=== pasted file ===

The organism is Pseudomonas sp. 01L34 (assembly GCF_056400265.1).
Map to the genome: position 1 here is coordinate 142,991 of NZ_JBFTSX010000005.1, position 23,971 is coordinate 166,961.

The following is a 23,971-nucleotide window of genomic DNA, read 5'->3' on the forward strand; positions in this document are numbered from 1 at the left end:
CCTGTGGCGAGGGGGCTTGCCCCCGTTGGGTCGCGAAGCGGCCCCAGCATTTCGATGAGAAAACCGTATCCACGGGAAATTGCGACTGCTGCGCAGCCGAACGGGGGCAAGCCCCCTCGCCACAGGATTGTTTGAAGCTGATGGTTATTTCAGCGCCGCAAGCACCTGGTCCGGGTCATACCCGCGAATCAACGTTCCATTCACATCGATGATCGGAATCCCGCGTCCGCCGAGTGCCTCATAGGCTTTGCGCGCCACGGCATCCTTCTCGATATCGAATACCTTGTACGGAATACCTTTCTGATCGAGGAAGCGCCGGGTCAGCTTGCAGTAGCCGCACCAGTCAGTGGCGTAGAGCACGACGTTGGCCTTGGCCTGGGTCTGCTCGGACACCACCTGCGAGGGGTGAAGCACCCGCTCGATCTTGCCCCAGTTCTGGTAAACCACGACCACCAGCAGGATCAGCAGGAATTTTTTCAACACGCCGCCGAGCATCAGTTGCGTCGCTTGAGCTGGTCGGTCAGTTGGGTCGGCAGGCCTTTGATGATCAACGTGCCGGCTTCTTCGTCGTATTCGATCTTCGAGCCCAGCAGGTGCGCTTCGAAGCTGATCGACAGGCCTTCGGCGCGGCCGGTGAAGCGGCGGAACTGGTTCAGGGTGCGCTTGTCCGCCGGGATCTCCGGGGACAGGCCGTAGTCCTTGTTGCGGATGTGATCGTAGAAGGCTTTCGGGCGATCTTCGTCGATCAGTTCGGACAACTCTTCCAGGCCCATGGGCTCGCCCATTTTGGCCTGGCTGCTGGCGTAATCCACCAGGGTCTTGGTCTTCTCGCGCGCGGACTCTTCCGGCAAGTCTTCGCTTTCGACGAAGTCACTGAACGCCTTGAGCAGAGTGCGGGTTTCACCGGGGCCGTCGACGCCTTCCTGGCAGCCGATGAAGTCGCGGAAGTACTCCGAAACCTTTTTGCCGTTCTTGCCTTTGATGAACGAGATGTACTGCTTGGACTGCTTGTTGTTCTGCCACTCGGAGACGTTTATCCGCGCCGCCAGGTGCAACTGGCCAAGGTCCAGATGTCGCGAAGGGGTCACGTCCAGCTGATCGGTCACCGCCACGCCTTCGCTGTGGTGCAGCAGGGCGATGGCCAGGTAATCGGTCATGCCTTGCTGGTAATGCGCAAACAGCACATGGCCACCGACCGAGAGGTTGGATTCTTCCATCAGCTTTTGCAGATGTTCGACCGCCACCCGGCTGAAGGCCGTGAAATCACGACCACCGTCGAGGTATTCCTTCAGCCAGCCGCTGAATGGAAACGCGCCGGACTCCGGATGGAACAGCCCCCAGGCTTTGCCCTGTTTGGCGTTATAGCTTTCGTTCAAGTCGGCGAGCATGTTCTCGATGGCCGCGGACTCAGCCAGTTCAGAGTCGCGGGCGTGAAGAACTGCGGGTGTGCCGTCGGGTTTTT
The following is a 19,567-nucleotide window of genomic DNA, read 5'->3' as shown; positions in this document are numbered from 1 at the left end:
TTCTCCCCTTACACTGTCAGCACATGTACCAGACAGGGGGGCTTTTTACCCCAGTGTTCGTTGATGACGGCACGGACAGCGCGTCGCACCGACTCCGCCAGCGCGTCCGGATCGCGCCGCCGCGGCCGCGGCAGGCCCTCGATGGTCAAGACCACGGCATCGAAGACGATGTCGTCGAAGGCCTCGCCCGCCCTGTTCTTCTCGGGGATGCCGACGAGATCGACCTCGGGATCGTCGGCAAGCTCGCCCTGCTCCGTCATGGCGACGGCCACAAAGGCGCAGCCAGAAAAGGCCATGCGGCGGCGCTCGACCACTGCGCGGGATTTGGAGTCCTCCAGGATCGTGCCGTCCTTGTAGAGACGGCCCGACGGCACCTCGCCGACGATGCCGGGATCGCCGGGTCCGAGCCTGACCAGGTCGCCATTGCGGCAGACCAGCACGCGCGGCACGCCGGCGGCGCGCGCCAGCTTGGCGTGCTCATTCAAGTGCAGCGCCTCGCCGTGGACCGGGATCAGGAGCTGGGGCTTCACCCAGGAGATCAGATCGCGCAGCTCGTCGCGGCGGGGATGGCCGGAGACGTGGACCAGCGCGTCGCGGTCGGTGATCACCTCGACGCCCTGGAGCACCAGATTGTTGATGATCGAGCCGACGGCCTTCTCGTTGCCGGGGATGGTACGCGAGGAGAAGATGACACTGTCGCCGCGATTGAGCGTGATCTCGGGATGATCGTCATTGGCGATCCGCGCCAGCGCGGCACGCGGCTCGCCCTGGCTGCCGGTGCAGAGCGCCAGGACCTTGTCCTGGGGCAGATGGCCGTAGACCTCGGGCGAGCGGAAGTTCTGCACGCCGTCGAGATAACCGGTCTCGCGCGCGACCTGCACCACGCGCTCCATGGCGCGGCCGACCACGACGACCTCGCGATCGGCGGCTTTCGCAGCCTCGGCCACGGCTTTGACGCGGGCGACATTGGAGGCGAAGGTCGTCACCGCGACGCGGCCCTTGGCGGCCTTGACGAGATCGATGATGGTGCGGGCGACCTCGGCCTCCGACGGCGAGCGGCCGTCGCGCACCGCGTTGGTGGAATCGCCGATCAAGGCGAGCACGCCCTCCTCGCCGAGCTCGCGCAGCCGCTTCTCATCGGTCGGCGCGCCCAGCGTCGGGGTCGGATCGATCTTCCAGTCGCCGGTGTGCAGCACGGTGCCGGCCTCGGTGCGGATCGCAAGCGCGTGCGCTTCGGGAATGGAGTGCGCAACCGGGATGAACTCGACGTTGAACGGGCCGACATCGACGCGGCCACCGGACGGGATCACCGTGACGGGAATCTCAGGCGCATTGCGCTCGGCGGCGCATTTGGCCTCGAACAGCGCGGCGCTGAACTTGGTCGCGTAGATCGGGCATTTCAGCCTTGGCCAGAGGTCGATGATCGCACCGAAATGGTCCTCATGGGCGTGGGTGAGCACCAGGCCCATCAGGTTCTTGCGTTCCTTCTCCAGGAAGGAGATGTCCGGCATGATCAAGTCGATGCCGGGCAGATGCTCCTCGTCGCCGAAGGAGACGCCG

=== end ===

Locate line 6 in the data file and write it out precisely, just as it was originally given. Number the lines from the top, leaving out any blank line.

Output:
TTCTCCCCTTACACTGTCAGCACATGTACCAGACAGGGGGGCTTTTTACCCCAGTGTTCGTTGATGACGGCACGGACAGCGCGTCGCACCGACTCCGCCAGCGCGTCCGGATCGCGCCGCCGCGGCCGCGGCAGGCCCTCGATGGTCAAGACCACGGCATCGAAGACGATGTCGTCGAAGGCCTCGCCCGCCCTGTTCTTCTCGGGGATGCCGACGAGATCGACCTCGGGATCGTCGGCAAGCTCGCCCTGCTCCGTCATGGCGACGGCCACAAAGGCGCAGCCAGAAAAGGCCATGCGGCGGCGCTCGACCACTGCGCGGGATTTGGAGTCCTCCAGGATCGTGCCGTCCTTGTAGAGACGGCCCGACGGCACCTCGCCGACGATGCCGGGATCGCCGGGTCCGAGCCTGACCAGGTCGCCATTGCGGCAGACCAGCACGCGCGGCACGCCGGCGGCGCGCGCCAGCTTGGCGTGCTCATTCAAGTGCAGCGCCTCGCCGTGGACCGGGATCAGGAGCTGGGGCTTCACCCAGGAGATCAGATCGCGCAGCTCGTCGCGGCGGGGATGGCCGGAGACGTGGACCAGCGCGTCGCGGTCGGTGATCACCTCGACGCCCTGGAGCACCAGATTGTTGATGATCGAGCCGACGGCCTTCTCGTTGCCGGGGATGGTACGCGAGGAGAAGATGACACTGTCGCCGCGATTGAGCGTGATCTCGGGATGATCGTCATTGGCGATCCGCGCCAGCGCGGCACGCGGCTCGCCCTGGCTGCCGGTGCAGAGCGCCAGGACCTTGTCCTGGGGCAGATGGCCGTAGACCTCGGGCGAGCGGAAGTTCTGCACGCCGTCGAGATAACCGGTCTCGCGCGCGACCTGCACCACGCGCTCCATGGCGCGGCCGACCACGACGACCTCGCGATCGGCGGCTTTCGCAGCCTCGGCCACGGCTTTGACGCGGGCGACATTGGAGGCGAAGGTCGTCACCGCGACGCGGCCCTTGGCGGCCTTGACGAGATCGATGATGGTGCGGGCGACCTCGGCCTCCGACGGCGAGCGGCCGTCGCGCACCGCGTTGGTGGAATCGCCGATCAAGGCGAGCACGCCCTCCTCGCCGAGCTCGCGCAGCCGCTTCTCATCGGTCGGCGCGCCCAGCGTCGGGGTCGGATCGATCTTCCAGTCGCCGGTGTGCAGCACGGTGCCGGCCTCGGTGCGGATCGCAAGCGCGTGCGCTTCGGGAATGGAGTGCGCAACCGGGATGAACTCGACGTTGAACGGGCCGACATCGACGCGGCCACCGGACGGGATCACCGTGACGGGAATCTCAGGCGCATTGCGCTCGGCGGCGCATTTGGCCTCGAACAGCGCGGCGCTGAACTTGGTCGCGTAGATCGGGCATTTCAGCCTTGGCCAGAGGTCGATGATCGCACCGAAATGGTCCTCATGGGCGTGGGTGAGCACCAGGCCCATCAGGTTCTTGCGTTCCTTCTCCAGGAAGGAGATGTCCGGCATGATCAAGTCGATGCCGGGCAGATGCTCCTCGTCGCCGAAGGAGACGCCG